SFE Safeguarding Adviser and Emotional Health Expert, Lucie Welch, shares some of the key ways to support children experiencing bereavement.
According to Child Bereavement UK, 1 in 29 5-16 year olds has been bereaved of a parent or sibling.
Additionally, a parent of children under 18 dies every 22 minutes in the UK; around 23,600 a year. This equates to around 111 children being bereaved of a parent every day (Child Bereavement UK, 2023).
We are wired to protect the children in our care and when we see them hurting, we want to do everything in our power to make them happy.
Losing a loved one is a traumatic experience and many children do not have the protective support factors to guide them through the process, that’s where school and pastoral staff can step in.
There are many things you can do to help children to work through their emotions, understand what’s happened, and cope with their loss.
In this resource, “Supporting Children Experiencing Bereavement,” we delve into six ways you can support children in your setting, and the steps you can take to help.
We have also recreated this as a blog below, for easy reading and reference.download the resource here
Talk about anything the child wants, they don’t always have to talk about the person they have lost. Encourage them to vocalise their feelings and share memories or happy times.
A memory jar, box or book is a good way to collect and write down favourite and special memories of loved ones. These can then be pulled out and read later and encourage thinking of better times.
Putting feelings into words can be helpful if children aren’t sure what to say. It can help a child process how they are feeling and understand how far they have come in their grief journey.
There are many books and stories that can support children with their grief. These may offer strategies, support and kindness when things are tough. These can also help younger children talk about grief.
5. Photo Books
Collecting and collating photos of the life of the person has died, helps to keep their memory alive. This can help children to talk about their experiences and reflect on their life with that loved one.
6. Unsent Letters
There may be things a child wishes they could have said to the person who has died. Writing a letter to that person can be a good way for a child to share the things they feel they need to.download the resource here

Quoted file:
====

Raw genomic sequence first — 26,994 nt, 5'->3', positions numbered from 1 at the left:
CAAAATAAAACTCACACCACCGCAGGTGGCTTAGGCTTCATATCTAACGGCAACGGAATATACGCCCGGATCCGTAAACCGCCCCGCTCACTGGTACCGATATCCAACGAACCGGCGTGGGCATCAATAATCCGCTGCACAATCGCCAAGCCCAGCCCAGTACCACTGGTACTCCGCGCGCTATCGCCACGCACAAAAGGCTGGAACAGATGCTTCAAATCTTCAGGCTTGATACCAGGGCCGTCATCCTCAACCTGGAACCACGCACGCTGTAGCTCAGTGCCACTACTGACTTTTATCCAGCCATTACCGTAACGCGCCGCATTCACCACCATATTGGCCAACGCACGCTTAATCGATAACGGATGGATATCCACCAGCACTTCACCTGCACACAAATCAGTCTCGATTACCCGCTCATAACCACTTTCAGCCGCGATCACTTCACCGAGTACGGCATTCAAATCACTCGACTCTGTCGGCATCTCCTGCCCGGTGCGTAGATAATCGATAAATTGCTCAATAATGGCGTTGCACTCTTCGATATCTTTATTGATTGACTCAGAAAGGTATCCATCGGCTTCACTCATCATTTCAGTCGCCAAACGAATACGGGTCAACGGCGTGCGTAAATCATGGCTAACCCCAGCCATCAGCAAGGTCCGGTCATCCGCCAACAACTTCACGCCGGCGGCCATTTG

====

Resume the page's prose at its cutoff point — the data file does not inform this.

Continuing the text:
Need more support with this topic?
If you would like support with how to deal with concerns regarding Bereavement, please feel free to contact our safeguarding team at email@example.com
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About the Adviser
Lucie Welch – Adviser, Services For Education
Lucie Welch taught in primary schools for over 13 years, holding the roles of Assistant Head of School, Designated Safeguarding Lead, Designated Teacher for Looked After Children, Attendance Lead as well as many subject lead roles.
Through the role of DSL, Lucie has garnered huge experience and knowledge of safeguarding which she is passionate about sharing with schools both across Birmingham and nationwide. With a strong understanding of policies and procedures, as well as safeguarding in schools at a day-to-day operational level, Lucie can provide bespoke consultancy and training on a host of safeguarding related topics.
Lucie also leads on PSHE and RSE and has a focused interest in children's emotional health and wellbeing, understanding how trauma and adverse childhood experiences can impact children, as well as educating staff and pupils on Sexual Violence, Sexual Harassment and Harmful Sexual Behaviour in schools.
Lucie is also a part of our Health for Life team and helps deliver the Early Career Framework on behalf of the Best Practice Network.
Do you need Safeguarding Support at your school?
Our expert advisers can provide in-school visits to deliver sessions on any specific safeguarding issues that are relevant to your setting. We also offer consultancy and a detailed safeguarding audit. We will work with you to understand your exact requirements.
Get in touch with us today if you’d like to discuss bespoke Safeguarding training for your school.find out more